The tub bearing is located between the agitator and the transmission, so to repair your washer, you’ll need to take many of the pieces off. The following will explain the method in which you should do this.
Dismantling the GE washer
To begin the process, remove the top screws of the washer with a Philips head screwdriver, and swing the console forward to lie on the washing machine. From there, slide off the air hose on the very end. On the opposing side, disconnect the wiring harness. You’ll be able to quickly identify it with its bright orange and white wires. (Make sure your washer is unplugged from the outlet!) Go ahead and lay the console over the back of the washer.
Using a putty knife, pull open the entire front panel of the GE washer. It will be clipped into brackets on the bottom, so simply pull it up slightly. Next, use your screwdriver to release the screws holding down the lid of the washer, then slide it forward to remove completely.
On the back of the GE washer, use a ¼ inch nut driver to remove the 4 screws. On the front of the washer, you’ll see a metal plate near the top; use the driver again to remove the 5 screws. Slide the small sides off that were kept in place by the screws. Pull the water level switch hose down, and simply lay the wiring harness gently over the side of the washer, being careful not to pinch any of the wires.
You can easily see the agitator now – the large piece in the center of your GE washer. Simply pull it up, and remove the 4 screws that keep the large tub in place. (You’ll need a 5/16th nut driver for this step.) Release the snaps that keep the drum in place, and lift the top of the drum off. Now, reach in with your 7/1th inch socket, and remove the agitator coupler.
Beneath the coupler is the hub nut. Slide the spanner wrench over the hub nut, and carefully hit the wrench with your hammer to loosen the nut. Once it is removed, you’ll want to lift the entire tub out of the machine.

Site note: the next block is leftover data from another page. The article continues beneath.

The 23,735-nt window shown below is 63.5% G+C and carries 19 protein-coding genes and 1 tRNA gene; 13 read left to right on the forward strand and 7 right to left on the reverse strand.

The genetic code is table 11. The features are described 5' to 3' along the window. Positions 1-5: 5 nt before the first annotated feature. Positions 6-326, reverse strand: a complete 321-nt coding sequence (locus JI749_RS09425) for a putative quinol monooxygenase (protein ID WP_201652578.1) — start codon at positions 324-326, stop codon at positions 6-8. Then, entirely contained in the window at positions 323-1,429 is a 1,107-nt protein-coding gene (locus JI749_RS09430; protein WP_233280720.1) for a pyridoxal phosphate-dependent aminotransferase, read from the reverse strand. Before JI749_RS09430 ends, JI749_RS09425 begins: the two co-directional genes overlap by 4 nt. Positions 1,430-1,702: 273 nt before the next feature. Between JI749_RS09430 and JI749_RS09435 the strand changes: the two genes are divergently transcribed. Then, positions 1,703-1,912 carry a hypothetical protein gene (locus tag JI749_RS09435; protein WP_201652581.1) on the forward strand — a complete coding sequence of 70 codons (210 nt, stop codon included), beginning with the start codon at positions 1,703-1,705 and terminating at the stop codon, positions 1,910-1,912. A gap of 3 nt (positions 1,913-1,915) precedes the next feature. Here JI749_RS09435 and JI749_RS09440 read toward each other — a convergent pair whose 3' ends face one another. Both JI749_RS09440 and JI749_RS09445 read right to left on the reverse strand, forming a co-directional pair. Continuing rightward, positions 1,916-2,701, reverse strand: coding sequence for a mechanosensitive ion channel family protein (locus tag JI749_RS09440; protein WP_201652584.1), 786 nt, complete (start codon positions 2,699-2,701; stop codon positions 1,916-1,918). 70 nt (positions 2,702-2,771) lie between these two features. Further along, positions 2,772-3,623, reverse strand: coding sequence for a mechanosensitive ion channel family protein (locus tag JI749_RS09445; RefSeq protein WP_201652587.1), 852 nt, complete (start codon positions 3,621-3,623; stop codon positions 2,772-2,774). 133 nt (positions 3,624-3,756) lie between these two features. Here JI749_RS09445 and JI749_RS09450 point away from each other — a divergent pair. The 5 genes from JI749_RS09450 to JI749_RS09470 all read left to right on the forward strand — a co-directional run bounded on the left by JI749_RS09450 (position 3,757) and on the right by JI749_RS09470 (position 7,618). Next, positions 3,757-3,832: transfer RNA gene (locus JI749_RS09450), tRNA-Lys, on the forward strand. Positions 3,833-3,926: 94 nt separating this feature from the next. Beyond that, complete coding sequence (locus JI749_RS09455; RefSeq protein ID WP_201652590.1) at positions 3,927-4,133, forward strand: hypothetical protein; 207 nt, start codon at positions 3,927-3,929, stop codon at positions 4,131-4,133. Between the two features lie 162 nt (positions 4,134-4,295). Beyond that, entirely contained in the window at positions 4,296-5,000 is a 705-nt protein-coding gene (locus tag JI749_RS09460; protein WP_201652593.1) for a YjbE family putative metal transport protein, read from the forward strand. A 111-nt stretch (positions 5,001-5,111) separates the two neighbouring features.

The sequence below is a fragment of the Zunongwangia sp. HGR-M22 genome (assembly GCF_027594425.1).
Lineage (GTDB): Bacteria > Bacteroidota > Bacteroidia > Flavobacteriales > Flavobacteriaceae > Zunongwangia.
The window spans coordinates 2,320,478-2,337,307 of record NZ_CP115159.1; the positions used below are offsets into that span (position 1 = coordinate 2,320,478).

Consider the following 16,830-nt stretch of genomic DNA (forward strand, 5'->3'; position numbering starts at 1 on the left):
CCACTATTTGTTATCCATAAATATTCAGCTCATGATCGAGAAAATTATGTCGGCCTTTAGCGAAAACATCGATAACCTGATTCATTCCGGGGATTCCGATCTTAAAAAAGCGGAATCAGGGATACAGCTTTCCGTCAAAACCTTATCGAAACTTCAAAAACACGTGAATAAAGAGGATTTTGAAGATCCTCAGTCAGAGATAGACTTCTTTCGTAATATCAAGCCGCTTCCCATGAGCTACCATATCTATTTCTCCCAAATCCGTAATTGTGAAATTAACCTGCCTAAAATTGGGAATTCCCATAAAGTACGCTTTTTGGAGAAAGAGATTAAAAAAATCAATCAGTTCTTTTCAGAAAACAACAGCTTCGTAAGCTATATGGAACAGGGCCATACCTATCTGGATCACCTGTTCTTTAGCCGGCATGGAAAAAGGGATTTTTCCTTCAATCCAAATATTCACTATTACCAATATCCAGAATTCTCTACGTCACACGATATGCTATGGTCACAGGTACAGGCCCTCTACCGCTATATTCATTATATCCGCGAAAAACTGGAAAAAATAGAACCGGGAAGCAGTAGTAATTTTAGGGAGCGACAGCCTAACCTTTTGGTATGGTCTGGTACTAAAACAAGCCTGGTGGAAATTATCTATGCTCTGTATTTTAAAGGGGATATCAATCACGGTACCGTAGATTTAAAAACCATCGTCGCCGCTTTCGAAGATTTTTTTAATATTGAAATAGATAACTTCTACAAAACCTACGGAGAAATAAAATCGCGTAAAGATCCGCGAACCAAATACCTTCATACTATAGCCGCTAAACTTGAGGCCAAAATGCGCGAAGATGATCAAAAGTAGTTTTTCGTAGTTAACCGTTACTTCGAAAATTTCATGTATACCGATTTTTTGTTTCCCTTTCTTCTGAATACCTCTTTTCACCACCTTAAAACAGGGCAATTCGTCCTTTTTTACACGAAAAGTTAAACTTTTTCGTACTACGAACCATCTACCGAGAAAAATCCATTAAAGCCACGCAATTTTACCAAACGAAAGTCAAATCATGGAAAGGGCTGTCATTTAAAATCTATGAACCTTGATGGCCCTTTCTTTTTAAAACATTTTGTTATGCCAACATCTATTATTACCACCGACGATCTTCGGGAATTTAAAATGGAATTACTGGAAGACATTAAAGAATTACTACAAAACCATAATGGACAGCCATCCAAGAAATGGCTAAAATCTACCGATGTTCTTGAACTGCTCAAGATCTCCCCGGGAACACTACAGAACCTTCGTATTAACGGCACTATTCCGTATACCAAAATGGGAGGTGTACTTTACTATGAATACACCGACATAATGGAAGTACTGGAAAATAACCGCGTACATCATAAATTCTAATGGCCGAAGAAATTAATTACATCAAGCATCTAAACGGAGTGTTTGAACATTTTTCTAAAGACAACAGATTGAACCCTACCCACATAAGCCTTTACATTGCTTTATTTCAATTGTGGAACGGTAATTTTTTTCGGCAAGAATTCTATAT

Now, you’ll be able to see the split ring and washer. With a flat head screwdriver, leverage the split ring and remove it then rock the washer up. At this point, remove the air pressure hose from the side of the tub, as well as the grounding screw that you’ll see near the motor, at the base of the washer.
Unplug the motor, and with needlenose pliers, pull wire harness out and unwrap it from the suspension. Remove the drain hose from the bottom of the tub – be careful, since water may leak out.
There are 4 suspension rods, one in each corner, that support the washing tub. Simply lift the tub up slightly at each corner, and knock the suspension rods loose with a sturdy stick or long-handled tool. You can finally remove the outer tub! Lean it forward, and slide it out, and turn it upside down.
Accessing the tub bearing
The tub will have four ½ inch bolt to remove. Lift the entire assembly off of the tub, and set it aside. Don’t worry; you’re almost there!
Using the torque 20 driver, remove the screws keeping in the bearing that you will be replacing. Pry it up and out.
To put the bearing back in, slide it in, then lightly tap it into place. Place the torque 20 screw back in. After all that work, you’ve replaced the tub bearing, and your washer should no longer make loud, clanking noises as it runs.
Make sure when you are putting the transmission back in that you lower is slowly through the bearing so you don’t cause any issues with the bearing seal. From there, the process is exactly the same as taking it apart,
Simply repeat the process in the reverse, making certain to plug the washer back into the outlet, as well as turn on the water supply.
Tip: when working with screws, use a magnetic screw catcher to avoid misplacing any of the screws.